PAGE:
John Dennis harnessed himself to the safety line of his boat as it was tossed by the rising swell. A storm brewing in the Atlantic had already claimed the mast of a larger boat in the global sail race, and John was heading for the safety of an unscheduled stop in Spain. He was lonesome for his wife Penny, and sad he would mark his 58th birthday with nothing but the waves for company. John had waited a long time for this opportunity, and even these minor setbacks would not prevent him from fulfilling his lifelong dream to sail around the world-alone.
“My dream began in the summer of 1958 when I was just a boy.” John remembers. “I was sailing with my father, an officer in the Canadian Navy. ‘Someday, I would sail solo around the world, I told him. I have never lost sight of that dream.”
John never did lose sight of his dream… but he did have to postpone it. He got married and had two children, which gave him responsibilities and left him busy building a 26-year career in commercial real estate management in his native Toronto. Believing there would be plenty of time to complete the challenge he had set out for himself; John didn’t mind delaying his dream. He knew a solo sail would be a difficult challenge, running the risk of depression, sleep deprivation and hallucinations-not to mention capsizing on such a long voyage by himself. He never imagined the unexpected medical setbacks that would nearly sink his dream before it even started.
“I had the classic symptoms-constant thirst, fatigue, frequent urination,” says John. His wife Penny had been treated for similar symptoms for years so John knew the signs. “I consulted my physician immediately and was devastated to learn that I too had diabetes.”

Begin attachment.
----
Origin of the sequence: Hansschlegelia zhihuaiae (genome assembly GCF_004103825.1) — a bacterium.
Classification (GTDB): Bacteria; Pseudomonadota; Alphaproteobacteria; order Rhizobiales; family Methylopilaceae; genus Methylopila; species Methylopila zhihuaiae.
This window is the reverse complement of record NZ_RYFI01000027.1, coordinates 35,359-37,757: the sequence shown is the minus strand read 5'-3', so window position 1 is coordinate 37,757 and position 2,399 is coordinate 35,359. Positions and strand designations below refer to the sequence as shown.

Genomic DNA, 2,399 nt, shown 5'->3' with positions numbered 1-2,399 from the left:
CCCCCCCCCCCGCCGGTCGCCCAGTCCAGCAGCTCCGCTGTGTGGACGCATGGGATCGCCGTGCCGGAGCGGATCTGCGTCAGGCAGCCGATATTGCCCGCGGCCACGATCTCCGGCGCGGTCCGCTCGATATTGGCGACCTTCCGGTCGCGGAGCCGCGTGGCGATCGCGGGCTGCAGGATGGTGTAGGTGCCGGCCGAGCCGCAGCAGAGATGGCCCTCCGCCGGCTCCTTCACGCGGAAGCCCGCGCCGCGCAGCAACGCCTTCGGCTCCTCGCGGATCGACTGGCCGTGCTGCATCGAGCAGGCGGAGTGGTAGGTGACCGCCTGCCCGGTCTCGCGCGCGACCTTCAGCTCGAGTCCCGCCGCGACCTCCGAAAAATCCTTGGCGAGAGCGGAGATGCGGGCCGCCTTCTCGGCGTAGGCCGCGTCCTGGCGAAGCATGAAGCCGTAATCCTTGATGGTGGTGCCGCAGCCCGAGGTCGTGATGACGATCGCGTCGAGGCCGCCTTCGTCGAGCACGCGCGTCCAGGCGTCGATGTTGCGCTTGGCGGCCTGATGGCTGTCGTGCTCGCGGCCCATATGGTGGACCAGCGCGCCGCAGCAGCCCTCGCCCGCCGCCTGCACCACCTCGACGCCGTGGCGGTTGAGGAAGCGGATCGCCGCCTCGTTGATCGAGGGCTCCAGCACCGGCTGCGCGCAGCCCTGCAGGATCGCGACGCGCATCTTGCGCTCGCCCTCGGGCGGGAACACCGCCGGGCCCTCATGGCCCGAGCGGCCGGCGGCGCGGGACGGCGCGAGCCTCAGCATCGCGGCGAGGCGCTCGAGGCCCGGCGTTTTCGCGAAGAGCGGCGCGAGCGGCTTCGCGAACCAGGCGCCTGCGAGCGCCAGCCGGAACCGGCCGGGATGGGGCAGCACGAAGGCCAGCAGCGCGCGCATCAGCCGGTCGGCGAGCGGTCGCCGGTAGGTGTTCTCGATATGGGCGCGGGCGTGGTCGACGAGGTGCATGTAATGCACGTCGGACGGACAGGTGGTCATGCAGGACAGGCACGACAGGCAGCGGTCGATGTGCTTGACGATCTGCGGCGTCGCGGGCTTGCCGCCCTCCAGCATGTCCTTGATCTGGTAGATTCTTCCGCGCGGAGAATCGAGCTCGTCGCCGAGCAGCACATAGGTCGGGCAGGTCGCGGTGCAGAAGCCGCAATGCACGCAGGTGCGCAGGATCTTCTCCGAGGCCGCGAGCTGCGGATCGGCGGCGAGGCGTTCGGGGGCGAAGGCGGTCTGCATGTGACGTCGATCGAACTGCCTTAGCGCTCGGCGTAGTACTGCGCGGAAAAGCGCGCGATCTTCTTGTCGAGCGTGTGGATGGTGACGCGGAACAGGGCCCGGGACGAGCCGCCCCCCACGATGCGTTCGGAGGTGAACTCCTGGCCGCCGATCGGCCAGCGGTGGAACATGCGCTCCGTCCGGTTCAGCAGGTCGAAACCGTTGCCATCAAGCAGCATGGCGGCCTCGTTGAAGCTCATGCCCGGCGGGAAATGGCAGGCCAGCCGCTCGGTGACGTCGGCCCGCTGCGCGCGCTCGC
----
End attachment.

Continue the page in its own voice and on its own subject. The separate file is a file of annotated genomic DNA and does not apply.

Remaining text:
Diabetes is a chronic disease that has no cure. It affects the body’s ability to make or use insulin, the hormone that converts sugar into the energy needed for daily life. Diabetes can lead to serious complications including blindness, kidney disease and nerve damage. Of the more than 17 million people with diabetes in the United States today, nearly 190,000 people die each year.
It wasn’t the risk of having diabetes that concerned John the most. More than anything, he was afraid his dream had been shattered or, at the very least, the odds were against him attempting such a difficult undertaking. “More people have gone into space than have sailed around the world single-handed; nobody has done it as a diabetic.”
What John didn’t know was that he had the ability himself to help control his diabetes and prevent the most serious complications. With diabetes, the amount of glucose (sugar) circulating in the blood without being converted to energy, can go too high and result in damage to blood vessels and nerves. This can lead to circulatory problems, blind ness and even the need for amputation. According to the National Institutes of Health. the goal of diabetes management is to keep glucose levels as close to the normal range as possible. Today, diabetes health experts understand that means self-management, where the person with diabetes is responsible for his or her own care on a day-to-day basis.